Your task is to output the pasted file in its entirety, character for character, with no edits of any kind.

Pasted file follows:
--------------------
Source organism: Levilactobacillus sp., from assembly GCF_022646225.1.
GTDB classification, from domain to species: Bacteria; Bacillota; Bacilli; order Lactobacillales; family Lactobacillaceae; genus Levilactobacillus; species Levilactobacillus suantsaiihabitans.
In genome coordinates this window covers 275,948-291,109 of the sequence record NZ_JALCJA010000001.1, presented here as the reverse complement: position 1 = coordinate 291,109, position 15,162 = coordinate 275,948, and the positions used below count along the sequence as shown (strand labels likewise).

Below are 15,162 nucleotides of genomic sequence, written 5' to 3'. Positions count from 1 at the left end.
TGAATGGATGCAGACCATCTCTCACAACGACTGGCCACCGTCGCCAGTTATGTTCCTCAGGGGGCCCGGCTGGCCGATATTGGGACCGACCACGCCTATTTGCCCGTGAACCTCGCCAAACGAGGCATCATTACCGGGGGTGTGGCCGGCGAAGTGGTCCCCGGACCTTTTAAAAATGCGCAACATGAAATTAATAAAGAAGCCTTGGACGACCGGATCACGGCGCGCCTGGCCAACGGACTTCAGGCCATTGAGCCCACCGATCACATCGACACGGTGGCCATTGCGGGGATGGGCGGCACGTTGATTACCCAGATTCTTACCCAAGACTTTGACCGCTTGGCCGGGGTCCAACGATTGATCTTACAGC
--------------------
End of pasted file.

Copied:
Source organism: Levilactobacillus sp., from assembly GCF_022646225.1.
GTDB classification, from domain to species: Bacteria; Bacillota; Bacilli; order Lactobacillales; family Lactobacillaceae; genus Levilactobacillus; species Levilactobacillus suantsaiihabitans.
In genome coordinates this window covers 275,948-291,109 of the sequence record NZ_JALCJA010000001.1, presented here as the reverse complement: position 1 = coordinate 291,109, position 15,162 = coordinate 275,948, and the positions used below count along the sequence as shown (strand labels likewise).

Below are 15,162 nucleotides of genomic sequence, written 5' to 3'. Positions count from 1 at the left end.
TGAATGGATGCAGACCATCTCTCACAACGACTGGCCACCGTCGCCAGTTATGTTCCTCAGGGGGCCCGGCTGGCCGATATTGGGACCGACCACGCCTATTTGCCCGTGAACCTCGCCAAACGAGGCATCATTACCGGGGGTGTGGCCGGCGAAGTGGTCCCCGGACCTTTTAAAAATGCGCAACATGAAATTAATAAAGAAGCCTTGGACGACCGGATCACGGCGCGCCTGGCCAACGGACTTCAGGCCATTGAGCCCACCGATCACATCGACACGGTGGCCATTGCGGGGATGGGCGGCACGTTGATTACCCAGATTCTTACCCAAGACTTTGACCGCTTGGCCGGGGTCCAACGATTGATCTTACAGC